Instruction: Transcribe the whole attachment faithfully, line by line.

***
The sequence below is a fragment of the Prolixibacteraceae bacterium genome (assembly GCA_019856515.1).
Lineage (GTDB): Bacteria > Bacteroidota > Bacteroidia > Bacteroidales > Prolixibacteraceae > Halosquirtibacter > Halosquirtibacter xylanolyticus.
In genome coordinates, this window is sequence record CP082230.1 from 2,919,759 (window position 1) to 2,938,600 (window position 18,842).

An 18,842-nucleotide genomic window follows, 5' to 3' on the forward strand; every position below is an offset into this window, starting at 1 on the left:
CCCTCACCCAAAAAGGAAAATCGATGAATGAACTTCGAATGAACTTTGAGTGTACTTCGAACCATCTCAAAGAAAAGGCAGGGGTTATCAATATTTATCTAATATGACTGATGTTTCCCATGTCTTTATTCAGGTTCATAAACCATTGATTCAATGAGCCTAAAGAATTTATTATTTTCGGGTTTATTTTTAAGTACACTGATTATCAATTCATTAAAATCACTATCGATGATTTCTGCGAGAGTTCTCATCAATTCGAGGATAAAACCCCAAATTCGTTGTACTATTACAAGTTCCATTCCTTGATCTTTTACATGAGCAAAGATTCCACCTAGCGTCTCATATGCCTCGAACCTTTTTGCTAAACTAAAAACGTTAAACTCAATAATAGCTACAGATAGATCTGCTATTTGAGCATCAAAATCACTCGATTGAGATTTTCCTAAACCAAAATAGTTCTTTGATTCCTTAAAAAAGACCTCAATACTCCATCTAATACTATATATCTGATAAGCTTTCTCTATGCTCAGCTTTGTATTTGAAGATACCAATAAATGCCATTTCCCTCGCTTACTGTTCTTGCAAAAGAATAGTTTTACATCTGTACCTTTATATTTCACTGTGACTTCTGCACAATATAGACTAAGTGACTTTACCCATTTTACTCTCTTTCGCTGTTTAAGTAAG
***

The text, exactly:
The sequence below is a fragment of the Prolixibacteraceae bacterium genome (assembly GCA_019856515.1).
Lineage (GTDB): Bacteria > Bacteroidota > Bacteroidia > Bacteroidales > Prolixibacteraceae > Halosquirtibacter > Halosquirtibacter xylanolyticus.
In genome coordinates, this window is sequence record CP082230.1 from 2,919,759 (window position 1) to 2,938,600 (window position 18,842).

An 18,842-nucleotide genomic window follows, 5' to 3' on the forward strand; every position below is an offset into this window, starting at 1 on the left:
CCCTCACCCAAAAAGGAAAATCGATGAATGAACTTCGAATGAACTTTGAGTGTACTTCGAACCATCTCAAAGAAAAGGCAGGGGTTATCAATATTTATCTAATATGACTGATGTTTCCCATGTCTTTATTCAGGTTCATAAACCATTGATTCAATGAGCCTAAAGAATTTATTATTTTCGGGTTTATTTTTAAGTACACTGATTATCAATTCATTAAAATCACTATCGATGATTTCTGCGAGAGTTCTCATCAATTCGAGGATAAAACCCCAAATTCGTTGTACTATTACAAGTTCCATTCCTTGATCTTTTACATGAGCAAAGATTCCACCTAGCGTCTCATATGCCTCGAACCTTTTTGCTAAACTAAAAACGTTAAACTCAATAATAGCTACAGATAGATCTGCTATTTGAGCATCAAAATCACTCGATTGAGATTTTCCTAAACCAAAATAGTTCTTTGATTCCTTAAAAAAGACCTCAATACTCCATCTAATACTATATATCTGATAAGCTTTCTCTATGCTCAGCTTTGTATTTGAAGATACCAATAAATGCCATTTCCCTCGCTTACTGTTCTTGCAAAAGAATAGTTTTACATCTGTACCTTTATATTTCACTGTGACTTCTGCACAATATAGACTAAGTGACTTTACCCATTTTACTCTCTTTCGCTGTTTAAGTAAG